Mon | Nov 20, 2017

Silly approach to squatting - Lecturer blames central government for expansion of squatter communities

Published:Sunday | July 16, 2017 | 12:00 AM
A section of the Mona Commons squatter community in St Andrew which is to be regularised.
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University lecturer Dr Eris Schoburgh has linked the mushrooming of informal settlements across the island to the uncertainty about the role of local government bodies to address the challenge.

According to Schoburgh, the growth of squatter communities affects the structure of governance at both levels, but specifically at the local level, "and is indicative of the failure of local government to execute its regulatory role effectively".

In a research paper titled 'Arresting the Growth of Informality thru Developmental Local Government', which is published in the book Developmental Local Governance, Schoburgh argued that the growth of squatter settlements in Jamaica has continued as successive administrations have failed to effectively deal with the issues, especially given the development challenges associated with these spaces.

She noted that the local government authorities have a significant role to play in land management and utilisation and, by extension, the designing of policies to deal effectively with the problem of squatter settlements.

 

LOCAL GOVERNMENT POWERS

 

"Local authorities in addition to being designated local planners are also regulators of local activities, but in the performance of these functions they are confronted with a web of institutional arrangements that does not merely overlap but create ambiguity about the extent of local government powers," said Schoburgh.

"For instance, the Housing Act and Local Improvements Act that are utilised frequently in the formalisation of informal settlements provide for local authorities to have an input in decisions but assign the minister with responsibility for that policy sector the final veto power.

"In translation, local decision-making on land use or the pursuit of solutions to squatting has to first determine where local authority begins and ends.

"Second, local authorities often lose face in their efforts to address the growth of squatter settlements because inhabitants of these settlements have long realised that local government's power is circumscribed and their best option for regularisation is via a central government agency," said Schoburgh.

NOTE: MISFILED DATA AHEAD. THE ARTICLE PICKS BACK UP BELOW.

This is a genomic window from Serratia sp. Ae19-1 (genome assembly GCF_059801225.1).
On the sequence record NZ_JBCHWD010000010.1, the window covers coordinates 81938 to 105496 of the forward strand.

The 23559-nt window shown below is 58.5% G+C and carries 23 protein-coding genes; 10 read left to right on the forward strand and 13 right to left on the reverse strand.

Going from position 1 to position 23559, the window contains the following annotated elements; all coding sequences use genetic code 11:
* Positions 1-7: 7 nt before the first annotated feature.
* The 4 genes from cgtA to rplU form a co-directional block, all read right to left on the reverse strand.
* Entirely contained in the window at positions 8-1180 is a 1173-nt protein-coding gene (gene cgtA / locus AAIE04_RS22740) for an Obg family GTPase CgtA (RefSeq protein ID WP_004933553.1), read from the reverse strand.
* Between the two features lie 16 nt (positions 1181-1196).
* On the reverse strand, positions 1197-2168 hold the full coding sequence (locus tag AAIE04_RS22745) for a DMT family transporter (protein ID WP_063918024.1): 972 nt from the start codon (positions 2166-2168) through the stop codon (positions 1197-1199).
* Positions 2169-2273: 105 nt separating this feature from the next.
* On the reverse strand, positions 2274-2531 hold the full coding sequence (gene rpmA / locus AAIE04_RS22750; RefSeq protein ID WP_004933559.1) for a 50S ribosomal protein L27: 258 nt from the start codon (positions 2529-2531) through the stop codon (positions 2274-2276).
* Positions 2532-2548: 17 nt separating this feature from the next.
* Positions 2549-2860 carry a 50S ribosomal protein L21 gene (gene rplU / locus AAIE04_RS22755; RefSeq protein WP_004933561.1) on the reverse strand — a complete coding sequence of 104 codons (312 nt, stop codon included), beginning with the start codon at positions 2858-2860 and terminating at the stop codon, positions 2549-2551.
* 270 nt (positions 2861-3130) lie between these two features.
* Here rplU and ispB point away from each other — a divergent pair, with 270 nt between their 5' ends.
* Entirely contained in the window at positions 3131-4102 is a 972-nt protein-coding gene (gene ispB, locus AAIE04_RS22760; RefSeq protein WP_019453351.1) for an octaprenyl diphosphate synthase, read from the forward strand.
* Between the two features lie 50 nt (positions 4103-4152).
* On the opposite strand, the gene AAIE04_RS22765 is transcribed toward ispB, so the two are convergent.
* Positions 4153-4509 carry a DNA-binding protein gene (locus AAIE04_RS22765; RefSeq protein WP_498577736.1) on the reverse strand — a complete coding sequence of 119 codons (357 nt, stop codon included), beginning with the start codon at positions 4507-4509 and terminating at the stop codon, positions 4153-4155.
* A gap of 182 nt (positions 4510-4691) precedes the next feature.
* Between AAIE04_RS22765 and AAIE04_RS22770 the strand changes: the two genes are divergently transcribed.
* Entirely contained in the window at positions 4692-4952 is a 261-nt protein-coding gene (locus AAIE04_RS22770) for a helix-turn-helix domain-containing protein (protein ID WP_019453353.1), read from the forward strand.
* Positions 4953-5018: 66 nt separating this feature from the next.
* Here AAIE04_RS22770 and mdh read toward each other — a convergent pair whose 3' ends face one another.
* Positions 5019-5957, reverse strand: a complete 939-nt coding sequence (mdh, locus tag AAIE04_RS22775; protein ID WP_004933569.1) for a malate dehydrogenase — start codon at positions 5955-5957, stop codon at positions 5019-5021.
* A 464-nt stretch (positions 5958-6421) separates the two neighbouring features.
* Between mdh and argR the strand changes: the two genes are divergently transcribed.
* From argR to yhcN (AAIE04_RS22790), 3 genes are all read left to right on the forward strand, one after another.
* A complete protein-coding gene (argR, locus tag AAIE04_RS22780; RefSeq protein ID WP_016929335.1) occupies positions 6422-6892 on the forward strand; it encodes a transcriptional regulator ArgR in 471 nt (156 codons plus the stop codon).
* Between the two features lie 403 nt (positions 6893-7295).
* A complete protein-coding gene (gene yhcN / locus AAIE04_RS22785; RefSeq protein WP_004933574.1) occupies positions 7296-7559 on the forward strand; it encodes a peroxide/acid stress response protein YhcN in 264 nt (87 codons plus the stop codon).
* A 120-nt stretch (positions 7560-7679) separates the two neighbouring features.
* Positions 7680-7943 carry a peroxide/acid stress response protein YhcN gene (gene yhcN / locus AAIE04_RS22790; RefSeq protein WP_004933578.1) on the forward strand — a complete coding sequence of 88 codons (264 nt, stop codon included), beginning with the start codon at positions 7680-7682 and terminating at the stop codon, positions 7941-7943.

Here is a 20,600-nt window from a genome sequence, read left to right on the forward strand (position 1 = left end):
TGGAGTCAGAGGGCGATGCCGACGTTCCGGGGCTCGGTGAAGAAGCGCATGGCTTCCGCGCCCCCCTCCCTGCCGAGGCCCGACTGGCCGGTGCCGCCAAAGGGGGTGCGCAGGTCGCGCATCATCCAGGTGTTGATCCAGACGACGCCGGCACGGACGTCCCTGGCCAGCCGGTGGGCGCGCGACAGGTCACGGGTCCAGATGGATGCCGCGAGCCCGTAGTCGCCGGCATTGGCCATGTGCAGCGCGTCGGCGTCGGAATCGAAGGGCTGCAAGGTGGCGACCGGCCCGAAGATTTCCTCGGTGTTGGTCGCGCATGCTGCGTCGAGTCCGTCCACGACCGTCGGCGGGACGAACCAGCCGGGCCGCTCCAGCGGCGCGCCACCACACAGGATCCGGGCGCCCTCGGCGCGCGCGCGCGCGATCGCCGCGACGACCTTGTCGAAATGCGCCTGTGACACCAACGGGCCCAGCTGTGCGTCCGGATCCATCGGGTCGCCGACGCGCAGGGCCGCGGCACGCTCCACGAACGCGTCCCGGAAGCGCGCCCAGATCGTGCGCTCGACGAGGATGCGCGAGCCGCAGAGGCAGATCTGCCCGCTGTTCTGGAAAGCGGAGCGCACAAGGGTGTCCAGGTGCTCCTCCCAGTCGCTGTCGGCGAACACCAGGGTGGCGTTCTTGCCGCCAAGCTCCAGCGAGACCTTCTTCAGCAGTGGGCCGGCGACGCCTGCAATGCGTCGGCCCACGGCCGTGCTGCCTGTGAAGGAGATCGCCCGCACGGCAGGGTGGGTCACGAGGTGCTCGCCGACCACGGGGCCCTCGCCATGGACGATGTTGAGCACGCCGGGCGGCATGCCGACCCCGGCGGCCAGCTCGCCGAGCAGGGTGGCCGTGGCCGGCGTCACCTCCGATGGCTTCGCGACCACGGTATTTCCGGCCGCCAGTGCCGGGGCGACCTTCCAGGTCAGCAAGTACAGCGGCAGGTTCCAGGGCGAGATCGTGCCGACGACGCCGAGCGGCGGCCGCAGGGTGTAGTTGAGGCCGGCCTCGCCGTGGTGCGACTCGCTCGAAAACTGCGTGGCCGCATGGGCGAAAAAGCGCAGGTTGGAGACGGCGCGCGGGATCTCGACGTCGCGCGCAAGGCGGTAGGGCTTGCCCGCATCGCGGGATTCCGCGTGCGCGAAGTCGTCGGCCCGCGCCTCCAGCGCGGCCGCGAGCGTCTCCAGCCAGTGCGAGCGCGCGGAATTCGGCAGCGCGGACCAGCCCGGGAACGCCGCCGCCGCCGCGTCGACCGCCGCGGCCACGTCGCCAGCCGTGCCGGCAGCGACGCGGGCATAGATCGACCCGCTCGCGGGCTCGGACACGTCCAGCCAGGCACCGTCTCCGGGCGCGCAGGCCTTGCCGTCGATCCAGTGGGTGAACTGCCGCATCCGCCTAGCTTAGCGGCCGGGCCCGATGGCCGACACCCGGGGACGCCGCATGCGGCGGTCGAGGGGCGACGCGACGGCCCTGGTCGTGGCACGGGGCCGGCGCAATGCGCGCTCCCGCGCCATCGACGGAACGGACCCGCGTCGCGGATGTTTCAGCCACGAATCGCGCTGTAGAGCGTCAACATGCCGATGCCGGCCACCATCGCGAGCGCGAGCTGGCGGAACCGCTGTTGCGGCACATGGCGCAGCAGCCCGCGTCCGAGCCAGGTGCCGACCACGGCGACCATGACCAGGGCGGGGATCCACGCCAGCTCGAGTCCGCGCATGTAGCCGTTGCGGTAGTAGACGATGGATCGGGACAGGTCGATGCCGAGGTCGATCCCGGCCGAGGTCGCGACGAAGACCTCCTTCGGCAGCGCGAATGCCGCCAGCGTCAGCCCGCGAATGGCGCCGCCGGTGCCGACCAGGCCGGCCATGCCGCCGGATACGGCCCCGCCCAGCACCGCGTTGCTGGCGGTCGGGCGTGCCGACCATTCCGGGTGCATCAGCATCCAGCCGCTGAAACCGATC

She noted that the vulnerability of squatter settlements in Jamaica, as elsewhere, is evident in their exposure to different kinds of environmental and natural hazards on account of their location and the types of building materials that are used for housing.

These squatter settlements are prone to flooding, landslides and storm surges, in addition to hazards that are induced by the behaviour of residents in these settlements.

Jamaica's 2011 Population and Housing Census revealed that between 2001 and 2011, informal settlements increased across the island by 44 per cent, from 21,798 units to 31,439.

Minister without Portfolio in the Ministry of Economic Growth and Job Creation, Dr Horace Chang, in his contribution to the Sectoral Debate in the House of Representatives in April, announced that the Government would be taking steps to relocate some squatters in settlements he described as dense.

 

POLICY SOLUTIONS NEEDED

 

Chang argued that if the country were to succeed in its efforts to address squatting, it should be addressed as a national programme and not as a ploy by an administration to secure votes.

But Schoburgh, who deems another major obstacle in addressing the issue of informal settlements in Jamaica to be the limited amount of concrete information about the extent or nature of squatting in Jamaica, believes local and not central government should be taking the lead role in tackling the issue.

"Sustainable and effective resolution of the incidence of squatting is linked positively to the formulation of policy solutions at the local level or integration of local policies into central government responses," said Schoburgh.

"A bottom-up approach with local government steering the 'networks' through which policy solutions are sought seems the natural path since local government is the legitimate authority created to ensure a good quality of life in local spaces, by responding to the needs of the local citizenry and regulating activities to ensure local collective welfare."

Dr Eris Schoburgh is senior lecturer in public policy/management in the Department of Government, UWI, Mona. The book, Developmental Local Governance, can be purchased online.